As something of a “pro DIY-er,” it should be expected that things won’t always go my way. That’s the nature of hand-making things, right? At least that’s what I’m currently telling myself to calm my humiliation over today’s project fail. In all truthfulness, the project isn’t a complete failure, but it’s definitely something I wish I had never started, and I wanted to be as candid with you guys as possible in case you want to either learn from my mistakes or skip the project altogether.
I’m getting ahead of myself, though. What am I even talking about? Well, this story is all about the brand new café string lights I hung last month in our sunroom. The idea was simple: line the bare ceiling in our sunroom with delicate light bulbs so we can enjoy the ambiance come fall when we start spending more time out in the three-seasons room.
As it stood before tackling this string light project, our sunroom didn’t have much electrical light to speak of. We had a plug-in fixture dangling over the dining table, but that was about it other than a few table lamps. Suffice it to say, our sunroom was a pretty dark space in the evening, and that’s what we consider to be the space’s prime time, so I wanted to fix that before cooler days arrive next month.
The easy choice—or what I thought would be easy—was to hang a few strands of plug-in café lights up above. This would allow me to skip the process of hard-wiring anything into the ceiling, and I could also use lights that were specially formulated for outdoor use since the sunroom doesn’t have insulation or temperature control.
So, I hopped online early last month and ordered myself several strands of string lights from Amazon. I bought them in white thinking that they would blend a little bit better into the ceiling, and I’m happy to report that they do. They’re pretty inconspicuous when installed against a white (or, in our case, off-white) ceiling. Check!
My process for hanging the lights also worked out exactly as planned. First, I laid the strands (sans bulbs) out on the floor to make sure I could cover the area I wanted to, then I used an electric staple gun to put staples into the ceiling every 4-5 feet. After that, I backed the staples out of the ceiling just a bit with a flathead screwdriver so that I could slip the tab of my light bulb sockets through.
I attached every fourth or fifth socket to the ceiling using a staple, the only exception being the area near our ceiling fan. Every single socket was installed flush against the ceiling in that area to avoid the string lights falling into the fan blades while they’re spinning.
After all the strands and sockets were connected and attached to the ceiling, I just needed to screw the lightbulbs in to finish. That sentence is so, so, so much easier to say than do. If you catch my drift, this is the part when the entire project almost got derailed.
I’m not sure if it’s the particular brand of string lights that I bought (read: cheap) or what, but I’ve never handled more delicate bulbs in my life. About six or so bulbs in, I dropped my first on the slate floor. Although a big bummer at the time, I told myself that it was an accident to be expected. The worst part about dropping the bulb, though, was how badly it broke after it finished falling. The thing literally exploded all over the place into thousands of tiny shards. I’m not exaggerating.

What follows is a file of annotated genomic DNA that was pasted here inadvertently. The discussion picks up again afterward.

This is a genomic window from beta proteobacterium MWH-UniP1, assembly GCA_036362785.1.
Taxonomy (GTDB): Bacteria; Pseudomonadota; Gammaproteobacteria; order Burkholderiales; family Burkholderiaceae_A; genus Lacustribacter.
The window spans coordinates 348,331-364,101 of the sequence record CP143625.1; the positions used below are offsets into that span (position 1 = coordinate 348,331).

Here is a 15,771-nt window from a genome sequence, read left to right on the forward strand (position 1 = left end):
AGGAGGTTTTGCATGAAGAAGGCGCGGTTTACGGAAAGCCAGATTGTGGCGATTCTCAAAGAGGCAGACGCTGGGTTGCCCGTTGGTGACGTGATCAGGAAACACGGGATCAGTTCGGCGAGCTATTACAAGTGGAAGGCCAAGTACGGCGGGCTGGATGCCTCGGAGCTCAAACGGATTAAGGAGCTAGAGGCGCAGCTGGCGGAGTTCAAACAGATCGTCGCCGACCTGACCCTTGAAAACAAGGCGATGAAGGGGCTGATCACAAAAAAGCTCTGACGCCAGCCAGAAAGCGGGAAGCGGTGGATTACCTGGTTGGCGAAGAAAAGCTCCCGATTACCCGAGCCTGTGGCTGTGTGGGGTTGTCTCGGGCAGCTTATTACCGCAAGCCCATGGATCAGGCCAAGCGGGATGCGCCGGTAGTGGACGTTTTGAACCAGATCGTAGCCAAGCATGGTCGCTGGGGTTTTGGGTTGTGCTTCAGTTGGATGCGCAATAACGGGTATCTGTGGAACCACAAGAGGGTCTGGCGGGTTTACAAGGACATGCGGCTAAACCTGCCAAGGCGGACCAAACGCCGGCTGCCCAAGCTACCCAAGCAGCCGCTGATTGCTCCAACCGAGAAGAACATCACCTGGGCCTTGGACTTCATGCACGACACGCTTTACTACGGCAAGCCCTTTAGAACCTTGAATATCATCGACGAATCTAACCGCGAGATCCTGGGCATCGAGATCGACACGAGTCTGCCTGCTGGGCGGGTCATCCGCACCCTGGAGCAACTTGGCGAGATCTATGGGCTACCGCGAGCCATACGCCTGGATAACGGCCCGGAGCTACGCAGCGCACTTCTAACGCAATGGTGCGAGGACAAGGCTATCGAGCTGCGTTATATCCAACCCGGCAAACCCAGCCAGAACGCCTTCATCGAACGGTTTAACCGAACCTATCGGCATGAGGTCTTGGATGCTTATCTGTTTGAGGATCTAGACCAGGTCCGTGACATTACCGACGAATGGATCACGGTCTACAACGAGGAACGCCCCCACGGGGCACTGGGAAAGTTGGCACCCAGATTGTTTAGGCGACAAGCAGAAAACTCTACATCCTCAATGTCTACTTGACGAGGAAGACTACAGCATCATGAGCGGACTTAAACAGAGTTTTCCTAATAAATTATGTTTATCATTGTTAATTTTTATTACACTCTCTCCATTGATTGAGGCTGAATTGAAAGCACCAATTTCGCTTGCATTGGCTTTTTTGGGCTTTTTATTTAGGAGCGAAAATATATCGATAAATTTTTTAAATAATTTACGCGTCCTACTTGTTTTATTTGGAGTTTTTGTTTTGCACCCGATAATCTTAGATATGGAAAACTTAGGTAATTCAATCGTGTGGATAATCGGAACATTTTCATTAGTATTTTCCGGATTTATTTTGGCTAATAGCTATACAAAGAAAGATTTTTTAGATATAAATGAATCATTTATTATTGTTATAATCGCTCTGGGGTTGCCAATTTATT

I remember staring down at the destruction for a beat, sighing heavily, and then climbing down off my step ladder to immediately clean it up. It took about 20 minutes to find and suck up all the glass with my vacuum cleaner, but afterward I was back up on my ladder working my way along the strand with more bulbs. About five bulbs later, it happened again. I was pretty pissed at myself, but just told myself to clean it all up again and be extra careful moving forward.
From then on out, I gingerly picked up the bulbs one at a time, stepped at a snail’s pace up the ladder, and never let my hands or fingers off the bulb as I slowly twisted it in place. Guys, I was so careful! Even still, I broke another bulb. The frustration was utterly excruciating, especially considering how much effort it took to clean up all the shards each time. And I swear it wasn’t just me and my clumsy motor skills—the bulbs exploded even when dropped onto a soft surface. I think the glass on the bulbs was just that flimsy and thin.
I’ll never be able to fully convey the depth of my despair when one of the connections between the strands came undone, sending an entire line of bulbs down to the brick wall where they exploded in multiple places over my cleaned and re-cleaned floors and furniture.
Somehow I managed to get all of the strands and bulbs in place and connected, but I am absolutely terrified now of going into the room for fear that some freak of nature will send the bulbs down to their doom. I should probably go back in and take them down, but I’m pretty darn nervous about even breathing on those sockets and bulbs, let alone spending another few hours handling them.
The problem is that they do look really nice when all lit up. So, I’m going to ask you guys. Do I suck up my anxiety and leave them in place, or suck up my pride and take them down? I think the thing to do if you want to try this at home is to keep these types of lights to outdoor areas only over grass so that, if one falls, you’re not dealing with solid flooring and indoor textiles. I’d love to know your thoughts, so feel free to share them in the comments below. In the meantime, I’ll just be sitting here admiring our lovely lit-up sunroom from afar through these photos.